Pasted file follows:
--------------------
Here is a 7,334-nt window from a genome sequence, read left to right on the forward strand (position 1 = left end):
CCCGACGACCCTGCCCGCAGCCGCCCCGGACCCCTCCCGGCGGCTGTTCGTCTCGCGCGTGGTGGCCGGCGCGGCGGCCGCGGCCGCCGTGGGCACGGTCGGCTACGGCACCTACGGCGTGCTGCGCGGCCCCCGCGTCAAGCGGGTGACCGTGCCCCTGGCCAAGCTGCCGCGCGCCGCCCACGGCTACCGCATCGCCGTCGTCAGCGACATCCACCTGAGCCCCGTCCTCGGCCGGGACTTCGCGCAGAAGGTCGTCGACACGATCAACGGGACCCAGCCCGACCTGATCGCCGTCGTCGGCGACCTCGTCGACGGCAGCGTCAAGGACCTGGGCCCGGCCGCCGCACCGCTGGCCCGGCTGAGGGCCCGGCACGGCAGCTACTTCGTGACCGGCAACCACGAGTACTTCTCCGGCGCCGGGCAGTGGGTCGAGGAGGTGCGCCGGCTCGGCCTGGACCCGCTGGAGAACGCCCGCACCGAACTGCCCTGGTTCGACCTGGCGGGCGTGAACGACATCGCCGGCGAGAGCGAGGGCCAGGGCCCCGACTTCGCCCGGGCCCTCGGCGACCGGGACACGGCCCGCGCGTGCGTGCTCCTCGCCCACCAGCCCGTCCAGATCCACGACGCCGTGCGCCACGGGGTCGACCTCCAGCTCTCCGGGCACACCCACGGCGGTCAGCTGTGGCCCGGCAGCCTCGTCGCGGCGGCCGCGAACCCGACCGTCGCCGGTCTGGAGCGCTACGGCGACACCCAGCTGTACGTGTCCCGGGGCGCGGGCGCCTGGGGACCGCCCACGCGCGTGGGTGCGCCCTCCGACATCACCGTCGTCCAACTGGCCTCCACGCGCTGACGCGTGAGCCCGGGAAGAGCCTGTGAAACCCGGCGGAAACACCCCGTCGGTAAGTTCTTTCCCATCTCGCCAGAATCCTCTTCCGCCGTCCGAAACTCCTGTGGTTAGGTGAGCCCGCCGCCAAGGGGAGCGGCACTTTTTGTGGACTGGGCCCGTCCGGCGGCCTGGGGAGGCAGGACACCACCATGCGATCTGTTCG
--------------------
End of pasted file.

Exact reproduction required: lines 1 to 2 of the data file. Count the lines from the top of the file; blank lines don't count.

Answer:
Here is a 7,334-nt window from a genome sequence, read left to right on the forward strand (position 1 = left end):
CCCGACGACCCTGCCCGCAGCCGCCCCGGACCCCTCCCGGCGGCTGTTCGTCTCGCGCGTGGTGGCCGGCGCGGCGGCCGCGGCCGCCGTGGGCACGGTCGGCTACGGCACCTACGGCGTGCTGCGCGGCCCCCGCGTCAAGCGGGTGACCGTGCCCCTGGCCAAGCTGCCGCGCGCCGCCCACGGCTACCGCATCGCCGTCGTCAGCGACATCCACCTGAGCCCCGTCCTCGGCCGGGACTTCGCGCAGAAGGTCGTCGACACGATCAACGGGACCCAGCCCGACCTGATCGCCGTCGTCGGCGACCTCGTCGACGGCAGCGTCAAGGACCTGGGCCCGGCCGCCGCACCGCTGGCCCGGCTGAGGGCCCGGCACGGCAGCTACTTCGTGACCGGCAACCACGAGTACTTCTCCGGCGCCGGGCAGTGGGTCGAGGAGGTGCGCCGGCTCGGCCTGGACCCGCTGGAGAACGCCCGCACCGAACTGCCCTGGTTCGACCTGGCGGGCGTGAACGACATCGCCGGCGAGAGCGAGGGCCAGGGCCCCGACTTCGCCCGGGCCCTCGGCGACCGGGACACGGCCCGCGCGTGCGTGCTCCTCGCCCACCAGCCCGTCCAGATCCACGACGCCGTGCGCCACGGGGTCGACCTCCAGCTCTCCGGGCACACCCACGGCGGTCAGCTGTGGCCCGGCAGCCTCGTCGCGGCGGCCGCGAACCCGACCGTCGCCGGTCTGGAGCGCTACGGCGACACCCAGCTGTACGTGTCCCGGGGCGCGGGCGCCTGGGGACCGCCCACGCGCGTGGGTGCGCCCTCCGACATCACCGTCGTCCAACTGGCCTCCACGCGCTGACGCGTGAGCCCGGGAAGAGCCTGTGAAACCCGGCGGAAACACCCCGTCGGTAAGTTCTTTCCCATCTCGCCAGAATCCTCTTCCGCCGTCCGAAACTCCTGTGGTTAGGTGAGCCCGCCGCCAAGGGGAGCGGCACTTTTTGTGGACTGGGCCCGTCCGGCGGCCTGGGGAGGCAGGACACCACCATGCGATCTGTTCG